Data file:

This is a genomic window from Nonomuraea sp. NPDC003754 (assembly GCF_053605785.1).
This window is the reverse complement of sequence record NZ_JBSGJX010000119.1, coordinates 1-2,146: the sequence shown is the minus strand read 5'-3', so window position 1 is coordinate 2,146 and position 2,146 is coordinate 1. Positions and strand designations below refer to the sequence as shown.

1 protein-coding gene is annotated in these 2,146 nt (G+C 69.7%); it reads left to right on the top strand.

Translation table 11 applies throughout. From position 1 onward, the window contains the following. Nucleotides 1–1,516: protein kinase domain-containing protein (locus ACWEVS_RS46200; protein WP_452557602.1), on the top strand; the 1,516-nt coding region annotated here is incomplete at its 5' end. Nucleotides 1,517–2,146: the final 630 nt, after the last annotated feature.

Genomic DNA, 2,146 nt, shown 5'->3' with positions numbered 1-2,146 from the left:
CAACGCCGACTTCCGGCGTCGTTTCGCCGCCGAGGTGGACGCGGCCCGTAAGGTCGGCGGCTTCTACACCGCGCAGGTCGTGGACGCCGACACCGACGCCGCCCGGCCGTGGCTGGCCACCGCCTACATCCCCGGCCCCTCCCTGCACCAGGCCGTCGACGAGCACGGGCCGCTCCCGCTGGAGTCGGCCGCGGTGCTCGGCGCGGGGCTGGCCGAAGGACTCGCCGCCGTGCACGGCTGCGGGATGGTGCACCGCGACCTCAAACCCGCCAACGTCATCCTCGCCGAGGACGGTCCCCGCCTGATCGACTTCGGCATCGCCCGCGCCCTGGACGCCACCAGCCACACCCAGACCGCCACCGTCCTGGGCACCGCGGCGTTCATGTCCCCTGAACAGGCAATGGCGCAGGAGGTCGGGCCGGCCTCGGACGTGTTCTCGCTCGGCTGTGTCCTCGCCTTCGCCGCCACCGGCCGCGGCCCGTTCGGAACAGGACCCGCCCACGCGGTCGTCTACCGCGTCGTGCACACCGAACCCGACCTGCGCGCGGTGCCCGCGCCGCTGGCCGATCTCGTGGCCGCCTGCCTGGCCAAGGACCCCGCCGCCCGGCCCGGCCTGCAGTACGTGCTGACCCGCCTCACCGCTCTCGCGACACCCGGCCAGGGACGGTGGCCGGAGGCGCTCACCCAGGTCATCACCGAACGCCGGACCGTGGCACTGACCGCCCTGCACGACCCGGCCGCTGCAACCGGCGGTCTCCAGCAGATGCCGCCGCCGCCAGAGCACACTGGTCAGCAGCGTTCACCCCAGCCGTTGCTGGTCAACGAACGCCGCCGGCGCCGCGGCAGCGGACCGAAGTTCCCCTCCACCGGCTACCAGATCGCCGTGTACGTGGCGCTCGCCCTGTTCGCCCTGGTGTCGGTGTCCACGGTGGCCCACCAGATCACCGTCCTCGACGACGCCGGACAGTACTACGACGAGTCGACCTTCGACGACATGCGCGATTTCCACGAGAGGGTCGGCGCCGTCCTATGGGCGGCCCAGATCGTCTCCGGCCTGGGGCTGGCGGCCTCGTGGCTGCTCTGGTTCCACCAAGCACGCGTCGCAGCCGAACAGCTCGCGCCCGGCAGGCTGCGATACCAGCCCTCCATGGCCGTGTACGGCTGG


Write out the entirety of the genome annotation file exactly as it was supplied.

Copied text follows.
This is a genomic window from Nonomuraea sp. NPDC003754 (assembly GCF_053605785.1).
This window is the reverse complement of sequence record NZ_JBSGJX010000119.1, coordinates 1-2,146: the sequence shown is the minus strand read 5'-3', so window position 1 is coordinate 2,146 and position 2,146 is coordinate 1. Positions and strand designations below refer to the sequence as shown.

1 protein-coding gene is annotated in these 2,146 nt (G+C 69.7%); it reads left to right on the top strand.

Translation table 11 applies throughout. From position 1 onward, the window contains the following. Nucleotides 1–1,516: protein kinase domain-containing protein (locus ACWEVS_RS46200; protein WP_452557602.1), on the top strand; the 1,516-nt coding region annotated here is incomplete at its 5' end. Nucleotides 1,517–2,146: the final 630 nt, after the last annotated feature.

Genomic DNA, 2,146 nt, shown 5'->3' with positions numbered 1-2,146 from the left:
CAACGCCGACTTCCGGCGTCGTTTCGCCGCCGAGGTGGACGCGGCCCGTAAGGTCGGCGGCTTCTACACCGCGCAGGTCGTGGACGCCGACACCGACGCCGCCCGGCCGTGGCTGGCCACCGCCTACATCCCCGGCCCCTCCCTGCACCAGGCCGTCGACGAGCACGGGCCGCTCCCGCTGGAGTCGGCCGCGGTGCTCGGCGCGGGGCTGGCCGAAGGACTCGCCGCCGTGCACGGCTGCGGGATGGTGCACCGCGACCTCAAACCCGCCAACGTCATCCTCGCCGAGGACGGTCCCCGCCTGATCGACTTCGGCATCGCCCGCGCCCTGGACGCCACCAGCCACACCCAGACCGCCACCGTCCTGGGCACCGCGGCGTTCATGTCCCCTGAACAGGCAATGGCGCAGGAGGTCGGGCCGGCCTCGGACGTGTTCTCGCTCGGCTGTGTCCTCGCCTTCGCCGCCACCGGCCGCGGCCCGTTCGGAACAGGACCCGCCCACGCGGTCGTCTACCGCGTCGTGCACACCGAACCCGACCTGCGCGCGGTGCCCGCGCCGCTGGCCGATCTCGTGGCCGCCTGCCTGGCCAAGGACCCCGCCGCCCGGCCCGGCCTGCAGTACGTGCTGACCCGCCTCACCGCTCTCGCGACACCCGGCCAGGGACGGTGGCCGGAGGCGCTCACCCAGGTCATCACCGAACGCCGGACCGTGGCACTGACCGCCCTGCACGACCCGGCCGCTGCAACCGGCGGTCTCCAGCAGATGCCGCCGCCGCCAGAGCACACTGGTCAGCAGCGTTCACCCCAGCCGTTGCTGGTCAACGAACGCCGCCGGCGCCGCGGCAGCGGACCGAAGTTCCCCTCCACCGGCTACCAGATCGCCGTGTACGTGGCGCTCGCCCTGTTCGCCCTGGTGTCGGTGTCCACGGTGGCCCACCAGATCACCGTCCTCGACGACGCCGGACAGTACTACGACGAGTCGACCTTCGACGACATGCGCGATTTCCACGAGAGGGTCGGCGCCGTCCTATGGGCGGCCCAGATCGTCTCCGGCCTGGGGCTGGCGGCCTCGTGGCTGCTCTGGTTCCACCAAGCACGCGTCGCAGCCGAACAGCTCGCGCCCGGCAGGCTGCGATACCAGCCCTCCATGGCCGTGTACGGCTGG